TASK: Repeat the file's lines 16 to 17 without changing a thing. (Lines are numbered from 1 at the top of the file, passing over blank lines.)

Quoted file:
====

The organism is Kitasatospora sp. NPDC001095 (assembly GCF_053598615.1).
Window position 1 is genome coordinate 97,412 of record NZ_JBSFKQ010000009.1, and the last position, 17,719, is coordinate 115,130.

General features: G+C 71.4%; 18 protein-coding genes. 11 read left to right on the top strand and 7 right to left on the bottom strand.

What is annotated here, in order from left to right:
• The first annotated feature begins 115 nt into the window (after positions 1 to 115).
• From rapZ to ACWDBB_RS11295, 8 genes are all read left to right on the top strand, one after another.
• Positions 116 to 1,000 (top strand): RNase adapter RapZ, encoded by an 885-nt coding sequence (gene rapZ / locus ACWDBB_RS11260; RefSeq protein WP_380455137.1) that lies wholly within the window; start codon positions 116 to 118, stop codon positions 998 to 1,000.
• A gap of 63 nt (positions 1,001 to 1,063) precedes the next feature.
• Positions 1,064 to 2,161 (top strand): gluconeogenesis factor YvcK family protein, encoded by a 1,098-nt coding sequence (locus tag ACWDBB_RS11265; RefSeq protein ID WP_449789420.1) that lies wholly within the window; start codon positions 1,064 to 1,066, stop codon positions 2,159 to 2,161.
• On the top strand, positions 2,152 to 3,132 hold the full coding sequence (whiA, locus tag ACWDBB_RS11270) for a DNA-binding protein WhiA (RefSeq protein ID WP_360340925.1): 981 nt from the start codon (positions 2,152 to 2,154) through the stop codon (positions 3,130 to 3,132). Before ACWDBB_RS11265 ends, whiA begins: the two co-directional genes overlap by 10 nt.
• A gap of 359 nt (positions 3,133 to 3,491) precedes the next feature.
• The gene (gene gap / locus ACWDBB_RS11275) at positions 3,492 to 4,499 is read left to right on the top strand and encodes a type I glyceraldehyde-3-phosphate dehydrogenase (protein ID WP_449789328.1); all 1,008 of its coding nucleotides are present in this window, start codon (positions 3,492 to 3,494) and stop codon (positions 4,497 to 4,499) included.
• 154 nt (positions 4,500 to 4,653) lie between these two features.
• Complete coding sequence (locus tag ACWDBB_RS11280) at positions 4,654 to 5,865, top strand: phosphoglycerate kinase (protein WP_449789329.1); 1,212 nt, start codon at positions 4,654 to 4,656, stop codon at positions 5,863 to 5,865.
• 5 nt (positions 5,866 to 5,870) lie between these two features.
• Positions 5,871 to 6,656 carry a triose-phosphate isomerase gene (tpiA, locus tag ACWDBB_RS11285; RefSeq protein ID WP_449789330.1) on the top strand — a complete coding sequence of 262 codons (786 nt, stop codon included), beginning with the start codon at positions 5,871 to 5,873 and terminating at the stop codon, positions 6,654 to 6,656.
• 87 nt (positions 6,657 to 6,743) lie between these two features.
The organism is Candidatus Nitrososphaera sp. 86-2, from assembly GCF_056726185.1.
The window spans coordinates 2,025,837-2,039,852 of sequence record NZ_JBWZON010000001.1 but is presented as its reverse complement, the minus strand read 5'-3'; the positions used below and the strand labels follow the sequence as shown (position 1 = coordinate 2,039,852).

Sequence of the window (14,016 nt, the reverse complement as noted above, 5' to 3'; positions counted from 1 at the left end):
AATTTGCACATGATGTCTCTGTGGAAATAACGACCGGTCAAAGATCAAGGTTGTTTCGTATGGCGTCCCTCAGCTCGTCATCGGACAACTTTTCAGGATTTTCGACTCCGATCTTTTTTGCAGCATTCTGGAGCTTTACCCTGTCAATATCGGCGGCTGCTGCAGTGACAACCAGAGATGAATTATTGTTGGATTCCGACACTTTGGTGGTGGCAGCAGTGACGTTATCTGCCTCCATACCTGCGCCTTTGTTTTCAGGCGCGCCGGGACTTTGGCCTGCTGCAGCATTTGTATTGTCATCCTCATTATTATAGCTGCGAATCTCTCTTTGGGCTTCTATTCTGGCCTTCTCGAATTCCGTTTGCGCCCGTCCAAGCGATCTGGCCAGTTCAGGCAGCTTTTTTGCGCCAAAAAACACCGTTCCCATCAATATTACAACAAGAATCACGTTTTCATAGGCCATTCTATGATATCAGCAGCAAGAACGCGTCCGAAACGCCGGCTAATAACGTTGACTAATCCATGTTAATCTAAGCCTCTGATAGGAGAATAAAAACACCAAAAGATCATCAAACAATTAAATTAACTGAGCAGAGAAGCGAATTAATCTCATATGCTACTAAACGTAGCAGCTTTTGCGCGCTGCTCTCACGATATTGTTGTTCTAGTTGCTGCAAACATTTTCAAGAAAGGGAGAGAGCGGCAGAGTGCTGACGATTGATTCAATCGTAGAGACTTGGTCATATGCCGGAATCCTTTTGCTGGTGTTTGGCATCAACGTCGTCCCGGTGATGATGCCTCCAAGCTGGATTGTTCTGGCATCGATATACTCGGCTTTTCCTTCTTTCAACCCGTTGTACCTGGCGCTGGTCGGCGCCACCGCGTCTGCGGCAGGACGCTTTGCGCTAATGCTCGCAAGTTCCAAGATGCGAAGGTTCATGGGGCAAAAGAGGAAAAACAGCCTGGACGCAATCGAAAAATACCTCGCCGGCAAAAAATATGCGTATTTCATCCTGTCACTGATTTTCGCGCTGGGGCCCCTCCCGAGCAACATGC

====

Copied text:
• Positions 5,871 to 6,656 carry a triose-phosphate isomerase gene (tpiA, locus tag ACWDBB_RS11285; RefSeq protein ID WP_449789330.1) on the top strand — a complete coding sequence of 262 codons (786 nt, stop codon included), beginning with the start codon at positions 5,871 to 5,873 and terminating at the stop codon, positions 6,654 to 6,656.
• 87 nt (positions 6,657 to 6,743) lie between these two features.